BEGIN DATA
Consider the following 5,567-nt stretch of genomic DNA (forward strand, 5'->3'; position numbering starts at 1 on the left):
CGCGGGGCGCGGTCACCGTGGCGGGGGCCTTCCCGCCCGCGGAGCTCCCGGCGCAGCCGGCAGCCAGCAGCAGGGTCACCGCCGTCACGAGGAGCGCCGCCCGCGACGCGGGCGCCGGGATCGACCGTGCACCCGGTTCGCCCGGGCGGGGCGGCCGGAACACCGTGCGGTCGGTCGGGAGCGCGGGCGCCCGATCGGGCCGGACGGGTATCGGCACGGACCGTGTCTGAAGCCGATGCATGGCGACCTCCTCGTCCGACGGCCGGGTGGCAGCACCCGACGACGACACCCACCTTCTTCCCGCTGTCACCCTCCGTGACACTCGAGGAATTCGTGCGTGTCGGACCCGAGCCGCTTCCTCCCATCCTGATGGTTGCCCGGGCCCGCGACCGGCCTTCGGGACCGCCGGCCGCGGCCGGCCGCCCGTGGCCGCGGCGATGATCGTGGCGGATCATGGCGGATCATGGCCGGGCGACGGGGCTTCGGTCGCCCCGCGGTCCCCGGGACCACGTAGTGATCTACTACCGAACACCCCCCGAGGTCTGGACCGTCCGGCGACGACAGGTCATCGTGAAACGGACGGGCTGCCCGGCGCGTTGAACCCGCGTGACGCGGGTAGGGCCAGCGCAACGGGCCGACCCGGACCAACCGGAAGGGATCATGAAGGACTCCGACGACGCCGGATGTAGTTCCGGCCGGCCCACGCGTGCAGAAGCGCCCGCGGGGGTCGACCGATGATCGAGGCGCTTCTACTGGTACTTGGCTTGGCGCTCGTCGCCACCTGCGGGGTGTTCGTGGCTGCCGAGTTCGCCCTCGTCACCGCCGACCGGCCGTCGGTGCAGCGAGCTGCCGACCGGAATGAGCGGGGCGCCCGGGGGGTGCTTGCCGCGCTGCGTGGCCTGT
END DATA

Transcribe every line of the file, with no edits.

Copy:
Consider the following 5,567-nt stretch of genomic DNA (forward strand, 5'->3'; position numbering starts at 1 on the left):
CGCGGGGCGCGGTCACCGTGGCGGGGGCCTTCCCGCCCGCGGAGCTCCCGGCGCAGCCGGCAGCCAGCAGCAGGGTCACCGCCGTCACGAGGAGCGCCGCCCGCGACGCGGGCGCCGGGATCGACCGTGCACCCGGTTCGCCCGGGCGGGGCGGCCGGAACACCGTGCGGTCGGTCGGGAGCGCGGGCGCCCGATCGGGCCGGACGGGTATCGGCACGGACCGTGTCTGAAGCCGATGCATGGCGACCTCCTCGTCCGACGGCCGGGTGGCAGCACCCGACGACGACACCCACCTTCTTCCCGCTGTCACCCTCCGTGACACTCGAGGAATTCGTGCGTGTCGGACCCGAGCCGCTTCCTCCCATCCTGATGGTTGCCCGGGCCCGCGACCGGCCTTCGGGACCGCCGGCCGCGGCCGGCCGCCCGTGGCCGCGGCGATGATCGTGGCGGATCATGGCGGATCATGGCCGGGCGACGGGGCTTCGGTCGCCCCGCGGTCCCCGGGACCACGTAGTGATCTACTACCGAACACCCCCCGAGGTCTGGACCGTCCGGCGACGACAGGTCATCGTGAAACGGACGGGCTGCCCGGCGCGTTGAACCCGCGTGACGCGGGTAGGGCCAGCGCAACGGGCCGACCCGGACCAACCGGAAGGGATCATGAAGGACTCCGACGACGCCGGATGTAGTTCCGGCCGGCCCACGCGTGCAGAAGCGCCCGCGGGGGTCGACCGATGATCGAGGCGCTTCTACTGGTACTTGGCTTGGCGCTCGTCGCCACCTGCGGGGTGTTCGTGGCTGCCGAGTTCGCCCTCGTCACCGCCGACCGGCCGTCGGTGCAGCGAGCTGCCGACCGGAATGAGCGGGGCGCCCGGGGGGTGCTTGCCGCGCTGCGTGGCCTGT